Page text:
Shami has mastered the art of reverse swing: Rohit
Mohammad Shami's mastery over reverse swing has been one of the big plus points for the Indian team while playing on slow unresponsive pitches, feels India opener Rohit Sharma.
Visakhapatna: Mohammad Shami's mastery over reverse swing has been one of the big plus points for the Indian team while playing on slow unresponsive pitches, feels India opener Rohit Sharma.
Shami picked up his fifth five wicket haul in Tests as India comfortably beat South Africa by 203 runs.
"We have seen him (Shami) in these conditions not just today but earlier also. I still remember our debut together in Kolkata (2013), where the pitch was not exactly like this but on day four and five, it was slightly lower and slower," Rohit, who scored twin hundreds on his opening "debut" said.
"He knows how to bowl on these pitches, gets reverse swing straight into play once he knows there is some help on offer," said Rohit.
Executing reverse swing is easier said than done, feels the stylish Mumbaikar.
"It is not easy to bowl when the reverse is happening. You need to pitch in the right areas, need to make sure the ball is just around the off-stump and it comes and hits the middle-stump. He has mastered that art now, bowling with the old ball and getting it to reverse."
The conditions in Visakhapatnam were ideal for him as the Bengal speedster got the ball to reverse both ways.
"Yes these type of conditions are pretty ideal for him. He makes them play all the balls and it is tough for the batsmen on a pitch like this, where the ball was doing something from the cracks. It keeps you in the game.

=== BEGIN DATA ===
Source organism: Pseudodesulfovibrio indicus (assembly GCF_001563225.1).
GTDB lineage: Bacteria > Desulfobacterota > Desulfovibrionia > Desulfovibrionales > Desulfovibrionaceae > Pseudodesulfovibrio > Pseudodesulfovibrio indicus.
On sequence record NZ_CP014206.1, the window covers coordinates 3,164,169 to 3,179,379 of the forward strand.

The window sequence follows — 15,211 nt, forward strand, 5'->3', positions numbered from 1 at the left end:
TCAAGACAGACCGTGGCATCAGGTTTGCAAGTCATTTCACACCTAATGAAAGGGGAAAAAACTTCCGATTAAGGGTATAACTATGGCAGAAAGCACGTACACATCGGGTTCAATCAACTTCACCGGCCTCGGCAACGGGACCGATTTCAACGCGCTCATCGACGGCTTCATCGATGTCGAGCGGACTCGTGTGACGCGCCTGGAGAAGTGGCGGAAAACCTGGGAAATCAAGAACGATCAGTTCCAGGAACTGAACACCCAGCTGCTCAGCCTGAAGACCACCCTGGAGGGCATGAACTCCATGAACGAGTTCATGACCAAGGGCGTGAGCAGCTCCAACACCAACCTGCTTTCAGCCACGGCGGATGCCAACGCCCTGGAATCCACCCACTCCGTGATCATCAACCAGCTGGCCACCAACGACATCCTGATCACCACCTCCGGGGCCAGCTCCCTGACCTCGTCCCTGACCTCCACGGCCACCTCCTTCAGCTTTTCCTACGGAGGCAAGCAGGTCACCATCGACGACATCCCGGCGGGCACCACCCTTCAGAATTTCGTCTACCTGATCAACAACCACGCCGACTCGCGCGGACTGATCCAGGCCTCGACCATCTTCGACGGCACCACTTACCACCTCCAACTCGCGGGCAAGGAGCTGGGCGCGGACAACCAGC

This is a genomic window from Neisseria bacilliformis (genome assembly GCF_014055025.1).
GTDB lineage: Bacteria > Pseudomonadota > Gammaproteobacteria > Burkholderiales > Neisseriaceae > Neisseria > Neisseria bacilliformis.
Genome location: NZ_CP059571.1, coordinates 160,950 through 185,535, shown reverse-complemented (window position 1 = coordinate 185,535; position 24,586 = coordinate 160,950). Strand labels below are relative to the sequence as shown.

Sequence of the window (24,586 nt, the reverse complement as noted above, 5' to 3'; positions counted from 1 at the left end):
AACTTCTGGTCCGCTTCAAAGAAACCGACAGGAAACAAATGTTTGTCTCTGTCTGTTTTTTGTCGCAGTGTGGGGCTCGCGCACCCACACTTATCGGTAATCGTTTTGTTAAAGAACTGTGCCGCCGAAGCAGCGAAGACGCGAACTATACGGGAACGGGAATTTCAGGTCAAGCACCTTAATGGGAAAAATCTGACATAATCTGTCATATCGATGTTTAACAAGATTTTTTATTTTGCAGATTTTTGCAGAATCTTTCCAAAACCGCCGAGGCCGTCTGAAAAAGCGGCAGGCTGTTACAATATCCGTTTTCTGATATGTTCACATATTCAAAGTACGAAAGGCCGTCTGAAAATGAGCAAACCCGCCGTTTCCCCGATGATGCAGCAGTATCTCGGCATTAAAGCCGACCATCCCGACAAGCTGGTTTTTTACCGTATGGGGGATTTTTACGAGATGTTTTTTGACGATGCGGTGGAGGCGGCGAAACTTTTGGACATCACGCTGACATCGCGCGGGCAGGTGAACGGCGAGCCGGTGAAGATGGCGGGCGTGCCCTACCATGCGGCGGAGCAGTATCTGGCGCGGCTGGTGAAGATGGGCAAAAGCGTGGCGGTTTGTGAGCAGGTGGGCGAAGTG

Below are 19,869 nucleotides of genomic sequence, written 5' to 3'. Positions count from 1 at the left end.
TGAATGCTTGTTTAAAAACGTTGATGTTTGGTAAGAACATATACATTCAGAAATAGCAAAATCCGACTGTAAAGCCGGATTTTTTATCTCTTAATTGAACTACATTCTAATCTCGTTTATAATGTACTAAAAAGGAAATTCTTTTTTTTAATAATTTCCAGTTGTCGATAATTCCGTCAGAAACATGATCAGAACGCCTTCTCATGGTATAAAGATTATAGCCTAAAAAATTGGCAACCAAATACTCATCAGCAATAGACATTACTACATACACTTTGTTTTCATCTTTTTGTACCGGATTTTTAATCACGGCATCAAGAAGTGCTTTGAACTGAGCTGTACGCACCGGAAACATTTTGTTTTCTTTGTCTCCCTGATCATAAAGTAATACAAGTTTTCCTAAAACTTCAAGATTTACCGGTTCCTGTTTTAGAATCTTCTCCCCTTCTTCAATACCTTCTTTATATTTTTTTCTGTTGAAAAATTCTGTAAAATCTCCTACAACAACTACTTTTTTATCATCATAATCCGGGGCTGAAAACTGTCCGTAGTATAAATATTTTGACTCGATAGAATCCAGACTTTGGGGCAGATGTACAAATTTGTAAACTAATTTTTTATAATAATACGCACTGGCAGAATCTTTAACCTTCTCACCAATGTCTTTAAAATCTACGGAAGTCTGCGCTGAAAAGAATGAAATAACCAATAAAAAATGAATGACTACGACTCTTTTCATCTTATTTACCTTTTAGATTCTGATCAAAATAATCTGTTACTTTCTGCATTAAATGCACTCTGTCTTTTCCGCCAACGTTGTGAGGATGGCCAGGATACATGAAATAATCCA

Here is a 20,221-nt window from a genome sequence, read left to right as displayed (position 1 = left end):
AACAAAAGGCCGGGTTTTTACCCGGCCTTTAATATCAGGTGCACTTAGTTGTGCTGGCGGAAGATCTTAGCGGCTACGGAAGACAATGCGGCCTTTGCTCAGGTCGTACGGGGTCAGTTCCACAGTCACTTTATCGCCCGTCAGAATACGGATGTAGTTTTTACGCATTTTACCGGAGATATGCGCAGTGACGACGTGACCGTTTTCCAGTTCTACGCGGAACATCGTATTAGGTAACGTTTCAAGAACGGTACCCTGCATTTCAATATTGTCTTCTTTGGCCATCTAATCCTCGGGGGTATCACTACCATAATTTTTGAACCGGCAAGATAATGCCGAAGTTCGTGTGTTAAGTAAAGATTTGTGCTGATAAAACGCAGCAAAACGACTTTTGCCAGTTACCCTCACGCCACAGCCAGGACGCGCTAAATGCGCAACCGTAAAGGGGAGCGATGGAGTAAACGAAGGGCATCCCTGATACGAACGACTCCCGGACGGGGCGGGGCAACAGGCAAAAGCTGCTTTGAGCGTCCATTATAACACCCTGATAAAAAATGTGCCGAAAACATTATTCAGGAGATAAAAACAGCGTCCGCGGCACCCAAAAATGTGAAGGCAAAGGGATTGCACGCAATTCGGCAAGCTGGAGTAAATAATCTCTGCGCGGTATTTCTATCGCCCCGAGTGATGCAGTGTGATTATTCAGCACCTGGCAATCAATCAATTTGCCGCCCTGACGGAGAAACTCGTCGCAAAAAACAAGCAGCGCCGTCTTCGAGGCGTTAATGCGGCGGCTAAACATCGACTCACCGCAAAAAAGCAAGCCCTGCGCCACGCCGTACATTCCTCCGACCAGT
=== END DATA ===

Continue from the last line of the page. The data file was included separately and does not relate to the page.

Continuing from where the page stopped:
"Batsmen doesn't know which way it will reverse swing. I would say he has mastered how to bowl with the old ball," he added.
Wriddhiman Saha replaced Rishabh Pant in the playing eleven for the series opener after the former had warmed the bench in the two Tests in the West Indies. Rohit said Pant and Saha share a good rapport.
"I thought Saha kept really well. We have grown up in these conditions but it is not easy for the 'keeper in these conditions because the odd ball turns, stays low, and there is sudden bounce also," he observed.
"I don't know about that technically but as a keeper you have to stay very still and I thought he did a great job. He is also a great help for DRS Calls. He is a big part of our line up and that is why he is back in the squad."
However he had words of praise for young Pant, who is also a match-winner in his own right.
"Speaking of Pant, he is definitely a quality that any team wants. Who should play and who should not (between Saha and Pant) I am not getting into that but we have seen what Pant can do with the bat.
"Of course, he is working hard on his game, both batting and keeping. Keeping plays a big part in these conditions and I am sure the support staff will ensure Pant gets better with time. He can also learn a lot from Saha. In the West Indies, Saha guided him after every session. They have a great understanding."
Rohit made a dream start as a Test opener and shattered multiple records. However, he is not getting ahead of time and said it is still early days for him.
"That communication (on opening) between management and myself happened long time ago that I might have to do past at some stage. So for the past two or three years I was prepared for it mentally.
"Whenever I was not playing a Test match, in the nets I was batting with the new ball trying to be ready if the opportunity come. It's a great start and I have long way to go. It's not the end, it's the start. Good things are about to follow," said Rohit.
"All those things are nice to happen along the way but have said many times I am not here for records. I just want to enjoy the game. I know it might be boring but that is what it is."